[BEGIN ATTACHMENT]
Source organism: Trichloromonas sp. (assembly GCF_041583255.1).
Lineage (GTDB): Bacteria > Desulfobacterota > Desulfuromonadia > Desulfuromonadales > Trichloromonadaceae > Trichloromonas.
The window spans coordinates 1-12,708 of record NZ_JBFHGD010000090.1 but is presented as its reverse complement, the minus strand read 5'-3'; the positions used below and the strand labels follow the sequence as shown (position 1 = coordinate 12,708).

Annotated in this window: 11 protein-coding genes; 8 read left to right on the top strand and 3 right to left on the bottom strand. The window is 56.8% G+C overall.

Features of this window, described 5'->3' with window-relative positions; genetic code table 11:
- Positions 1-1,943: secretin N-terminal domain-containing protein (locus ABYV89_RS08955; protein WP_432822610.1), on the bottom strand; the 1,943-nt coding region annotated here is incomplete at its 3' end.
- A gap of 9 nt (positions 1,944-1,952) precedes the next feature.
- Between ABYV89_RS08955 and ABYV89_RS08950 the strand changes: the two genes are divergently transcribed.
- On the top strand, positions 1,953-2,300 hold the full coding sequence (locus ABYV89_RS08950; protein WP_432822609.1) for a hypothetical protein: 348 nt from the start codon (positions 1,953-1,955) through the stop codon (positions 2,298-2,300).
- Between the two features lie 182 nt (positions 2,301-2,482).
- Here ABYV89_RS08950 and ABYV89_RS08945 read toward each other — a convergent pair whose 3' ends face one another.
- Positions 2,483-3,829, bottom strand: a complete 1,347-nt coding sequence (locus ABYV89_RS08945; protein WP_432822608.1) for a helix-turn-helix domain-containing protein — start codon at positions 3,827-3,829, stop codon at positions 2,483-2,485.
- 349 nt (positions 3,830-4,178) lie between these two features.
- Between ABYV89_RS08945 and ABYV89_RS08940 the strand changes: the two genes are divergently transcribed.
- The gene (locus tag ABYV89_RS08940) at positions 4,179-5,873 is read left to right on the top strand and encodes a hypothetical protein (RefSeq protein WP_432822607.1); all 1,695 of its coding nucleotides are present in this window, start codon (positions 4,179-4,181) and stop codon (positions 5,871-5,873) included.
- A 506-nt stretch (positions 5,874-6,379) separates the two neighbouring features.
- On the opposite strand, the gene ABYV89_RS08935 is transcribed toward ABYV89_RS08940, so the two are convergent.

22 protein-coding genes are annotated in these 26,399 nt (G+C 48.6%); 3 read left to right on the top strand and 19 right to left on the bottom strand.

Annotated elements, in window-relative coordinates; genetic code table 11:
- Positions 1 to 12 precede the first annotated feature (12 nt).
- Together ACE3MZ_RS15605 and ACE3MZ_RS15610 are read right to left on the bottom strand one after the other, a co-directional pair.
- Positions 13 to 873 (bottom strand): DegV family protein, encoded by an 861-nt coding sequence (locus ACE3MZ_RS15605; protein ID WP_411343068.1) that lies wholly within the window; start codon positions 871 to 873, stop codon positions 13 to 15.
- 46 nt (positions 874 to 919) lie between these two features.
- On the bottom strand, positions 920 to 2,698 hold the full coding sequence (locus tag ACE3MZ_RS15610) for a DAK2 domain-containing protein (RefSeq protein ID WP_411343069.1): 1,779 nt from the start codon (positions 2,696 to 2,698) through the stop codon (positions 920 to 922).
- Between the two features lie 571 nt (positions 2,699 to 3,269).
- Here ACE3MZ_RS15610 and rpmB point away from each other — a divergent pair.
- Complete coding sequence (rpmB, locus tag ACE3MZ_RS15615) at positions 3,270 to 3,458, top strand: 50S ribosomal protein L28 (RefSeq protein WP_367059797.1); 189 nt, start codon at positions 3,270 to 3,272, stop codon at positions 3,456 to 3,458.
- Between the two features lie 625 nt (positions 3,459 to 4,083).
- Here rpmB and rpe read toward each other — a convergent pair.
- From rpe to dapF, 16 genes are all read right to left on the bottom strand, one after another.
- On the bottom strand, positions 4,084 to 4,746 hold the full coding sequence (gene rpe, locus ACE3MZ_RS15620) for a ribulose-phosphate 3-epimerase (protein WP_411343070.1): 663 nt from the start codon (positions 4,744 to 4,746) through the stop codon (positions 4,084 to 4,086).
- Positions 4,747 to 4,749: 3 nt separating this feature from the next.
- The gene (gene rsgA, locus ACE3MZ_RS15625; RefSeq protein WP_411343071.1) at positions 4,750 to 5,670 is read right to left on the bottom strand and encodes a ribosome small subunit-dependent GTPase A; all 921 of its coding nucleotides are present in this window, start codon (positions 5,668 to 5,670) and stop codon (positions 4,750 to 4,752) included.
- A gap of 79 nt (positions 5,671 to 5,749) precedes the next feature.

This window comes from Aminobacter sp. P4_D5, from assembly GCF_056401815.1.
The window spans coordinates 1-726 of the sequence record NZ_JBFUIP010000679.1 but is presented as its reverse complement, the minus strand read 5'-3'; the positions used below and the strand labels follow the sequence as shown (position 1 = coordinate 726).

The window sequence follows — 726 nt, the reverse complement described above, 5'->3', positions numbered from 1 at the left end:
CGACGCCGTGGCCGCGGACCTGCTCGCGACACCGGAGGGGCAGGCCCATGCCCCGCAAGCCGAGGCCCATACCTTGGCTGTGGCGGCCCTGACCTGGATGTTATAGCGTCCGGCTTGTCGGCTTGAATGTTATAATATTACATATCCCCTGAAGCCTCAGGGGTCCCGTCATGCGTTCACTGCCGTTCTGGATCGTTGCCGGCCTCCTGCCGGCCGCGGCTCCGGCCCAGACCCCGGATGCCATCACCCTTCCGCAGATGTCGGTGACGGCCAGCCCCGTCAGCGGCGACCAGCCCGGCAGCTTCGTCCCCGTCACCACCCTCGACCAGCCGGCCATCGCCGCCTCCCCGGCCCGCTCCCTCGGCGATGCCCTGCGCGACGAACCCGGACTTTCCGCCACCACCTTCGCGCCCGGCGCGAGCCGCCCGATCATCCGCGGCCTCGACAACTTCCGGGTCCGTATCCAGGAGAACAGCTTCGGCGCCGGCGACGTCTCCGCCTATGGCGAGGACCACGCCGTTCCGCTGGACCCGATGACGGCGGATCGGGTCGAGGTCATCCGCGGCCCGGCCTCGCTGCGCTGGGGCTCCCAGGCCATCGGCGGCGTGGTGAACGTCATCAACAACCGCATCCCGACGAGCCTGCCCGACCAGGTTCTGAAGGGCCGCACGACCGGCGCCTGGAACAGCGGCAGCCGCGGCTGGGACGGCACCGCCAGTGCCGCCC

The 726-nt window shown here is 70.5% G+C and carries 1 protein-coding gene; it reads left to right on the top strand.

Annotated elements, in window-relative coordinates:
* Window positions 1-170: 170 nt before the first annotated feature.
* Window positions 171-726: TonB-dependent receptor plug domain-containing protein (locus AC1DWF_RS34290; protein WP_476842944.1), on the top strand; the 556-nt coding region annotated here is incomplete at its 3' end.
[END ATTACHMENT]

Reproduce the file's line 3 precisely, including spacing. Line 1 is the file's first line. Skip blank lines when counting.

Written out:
The window spans coordinates 1-12,708 of record NZ_JBFHGD010000090.1 but is presented as its reverse complement, the minus strand read 5'-3'; the positions used below and the strand labels follow the sequence as shown (position 1 = coordinate 12,708).